The Final Revival of Opal & Nev
Longlisted for the Women’s Prize for Fiction 2022
- 6,99 лв.
- 6,99 лв.
ONE OF BARACK OBAMA'S FAVOURITE BOOKS OF 2021
LONGLISTED FOR THE WOMEN'S PRIZE 2022
'A thrilling work' Ta-Nehisi Coates
'Lovely and lyrical . . . warm and wonderful' Kiley Reid
A queen of punk before her time. A duo on the brink of stardom. A night that will define their story for ever.
Opal is a fiercely independent young woman pushing against the grain in her style and attitude, a Black punk artist before her time. Despite her unconventional looks, Opal believes she can be a star. So when the aspiring British singer/songwriter Neville Charles discovers her one night, she takes him up on his offer to make rock music together.
In early seventies New York City, just as she's finding her niche as part of a flamboyant and funky creative scene, a rival band signed to her label brandishes a Confederate flag at a promotional concert. Opal's bold protest and the violence that ensues set off a chain of events that will not only change the lives of those she loves, but also be a deadly reminder that repercussions are always harsher for women, especially Black women, who dare to speak their truth.
Decades later, as Opal considers a 2016 reunion with Nev, music journalist S. Sunny Shelton seizes the chance to curate an oral history about her idols. Sunny thought she knew most of the stories leading up to the cult duo's most politicized chapter, but as her interviews dig deeper, a nasty new allegation from an unexpected source threatens everything.
Provocative and haunting, The Final Revival of Opal & Nev introduces a bold new name in contemporary fiction and a heroine the likes of which we've not seen in storytelling.
'An absolutely brilliant book' SARA COLLINS
'Musical and revolutionary' JASON REYNOLDS
'A marvellous musical tale of friendship, betrayal, and the power that comes with self-reclamation' LAYLA SAAD
'Fantastic . . . Magical' ZAKIYA DALILA HARRIS
'A packed time capsule that doubles as a stick of dynamite' NEW YORK TIMES BOOK REVIEW
'An absorbing tale bursting with colour' COSMOPOLITAN
'One of the books of the year' STYLIST
'An utterly fresh take on finding one's voice' O, THE OPRAH MAGAZINE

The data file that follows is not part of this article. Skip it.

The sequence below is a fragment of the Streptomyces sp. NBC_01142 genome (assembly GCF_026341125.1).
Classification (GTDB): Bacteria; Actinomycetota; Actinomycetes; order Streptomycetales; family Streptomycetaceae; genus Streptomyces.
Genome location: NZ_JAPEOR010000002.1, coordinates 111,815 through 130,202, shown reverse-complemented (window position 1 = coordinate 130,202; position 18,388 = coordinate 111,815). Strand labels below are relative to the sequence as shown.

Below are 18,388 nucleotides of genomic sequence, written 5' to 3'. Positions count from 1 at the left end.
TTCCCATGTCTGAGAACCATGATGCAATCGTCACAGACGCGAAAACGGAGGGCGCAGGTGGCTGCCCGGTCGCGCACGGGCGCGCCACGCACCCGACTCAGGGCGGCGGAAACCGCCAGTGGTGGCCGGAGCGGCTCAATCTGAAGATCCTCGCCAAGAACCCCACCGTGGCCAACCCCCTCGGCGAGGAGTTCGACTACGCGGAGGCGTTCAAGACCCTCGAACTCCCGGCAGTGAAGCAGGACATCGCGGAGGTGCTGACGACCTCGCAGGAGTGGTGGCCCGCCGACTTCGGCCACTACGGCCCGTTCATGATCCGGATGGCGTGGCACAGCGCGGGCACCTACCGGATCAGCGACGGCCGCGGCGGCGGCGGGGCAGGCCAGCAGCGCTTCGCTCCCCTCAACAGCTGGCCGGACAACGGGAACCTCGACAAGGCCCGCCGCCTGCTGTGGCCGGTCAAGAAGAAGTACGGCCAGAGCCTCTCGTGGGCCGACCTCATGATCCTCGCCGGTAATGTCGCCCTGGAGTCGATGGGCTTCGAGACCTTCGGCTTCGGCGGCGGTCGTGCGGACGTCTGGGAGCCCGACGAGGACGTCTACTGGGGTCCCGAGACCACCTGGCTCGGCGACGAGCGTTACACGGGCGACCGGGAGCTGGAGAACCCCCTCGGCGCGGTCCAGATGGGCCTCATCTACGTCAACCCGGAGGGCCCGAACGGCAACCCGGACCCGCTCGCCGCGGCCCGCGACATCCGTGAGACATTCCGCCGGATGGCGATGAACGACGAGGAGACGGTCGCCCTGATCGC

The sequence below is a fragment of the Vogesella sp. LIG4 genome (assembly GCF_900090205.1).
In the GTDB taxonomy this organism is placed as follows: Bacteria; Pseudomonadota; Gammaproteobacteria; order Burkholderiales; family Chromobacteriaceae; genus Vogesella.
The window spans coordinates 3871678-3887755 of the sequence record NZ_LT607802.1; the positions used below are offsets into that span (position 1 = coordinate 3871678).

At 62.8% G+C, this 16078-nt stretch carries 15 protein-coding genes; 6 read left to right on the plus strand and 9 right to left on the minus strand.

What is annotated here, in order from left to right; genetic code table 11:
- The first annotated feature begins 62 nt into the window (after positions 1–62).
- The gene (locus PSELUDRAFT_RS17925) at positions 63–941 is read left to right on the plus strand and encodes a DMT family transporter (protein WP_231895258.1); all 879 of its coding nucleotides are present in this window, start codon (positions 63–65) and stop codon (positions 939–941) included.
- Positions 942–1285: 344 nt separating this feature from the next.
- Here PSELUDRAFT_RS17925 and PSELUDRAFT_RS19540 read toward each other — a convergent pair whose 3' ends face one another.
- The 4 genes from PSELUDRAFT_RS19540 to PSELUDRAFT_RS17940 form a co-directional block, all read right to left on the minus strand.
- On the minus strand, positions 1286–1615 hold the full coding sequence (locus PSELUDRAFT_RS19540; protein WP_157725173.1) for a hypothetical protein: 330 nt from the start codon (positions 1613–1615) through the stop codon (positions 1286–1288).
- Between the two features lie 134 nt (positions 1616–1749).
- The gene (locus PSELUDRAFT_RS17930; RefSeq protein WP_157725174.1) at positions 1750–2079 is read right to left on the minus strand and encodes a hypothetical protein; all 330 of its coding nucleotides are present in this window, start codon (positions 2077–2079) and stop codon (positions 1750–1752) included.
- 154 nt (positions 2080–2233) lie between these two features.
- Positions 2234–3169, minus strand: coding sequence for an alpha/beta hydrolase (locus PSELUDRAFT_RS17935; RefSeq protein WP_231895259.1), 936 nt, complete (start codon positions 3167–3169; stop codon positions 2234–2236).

APPLE BOOKS REVIEW
Written from the perspective of a journalist penning an oral history of two cult musicians in the 1960s and ’70s, this is a hypnotic and utterly unputdownable read. Opal Jewel, a young Black woman, aspiring New York punk artist and a compelling, unguarded force of nature, is the book’s star—through her, Dawnie Walton is able to shine a light on the reality for Black women in a white-dominated rock scene. Opal and her musical partner (British folk singer/songwriter Neville Charles) are set to break out in the early 1970s, until she protests a racist demonstration by a band on her label and faces monstrous repercussions. Fast-forward to 2016, and journalist S. Sunny Shelton attempts to weave together their stories as the pair consider a reunion. Walton pulls off an ambitious premise—it’s a real mix of music journalism, shocking thriller-style twists and incendiary social history—with astonishing confidence and rare flair.
Walton's spectacular debut pulls off a polyphonic oral history of a fictional proto-Afro-punk performer and her white musical partner. The novel begins with the sensational origin story of unlikely duo Opal & Nev, described by magazine editor S. Sunny Curtis in 2017 as the "progenitors of dissidence and dissonance." After Opal Jewel arrives in New York City from Detroit in 1970, where she'd been an outcast for her radical politics, fashion, and musical style, she meets "goofy white English boy" Nev Charles, a songwriter from Birmingham, at an open mic. Nev is impressed by her performance, and the two team up to produce a phenomenally successful sound. Their star quickly rises, but after a photo appears in 1971 showing Opal blanketed in a Confederate flag as Nev carries her away from a gig turned riot, their career flames out in controversy. The novel's diverse group of voices are cobbled together by Curtis as she searches for the truth behind the iconic "picture of chaos." The story is also personal for Curtis her father, a drummer, had been having an affair with Opal, and he was killed in the melee. The novel is bookended by an equally violent reunion that confirms a shocking secret, and Opal proves herself the champion of the "marginalized, bullied, discriminated against." Walton pumps up the volume with a fresh angle on systemic racism and freedom of expression. This is a firecracker.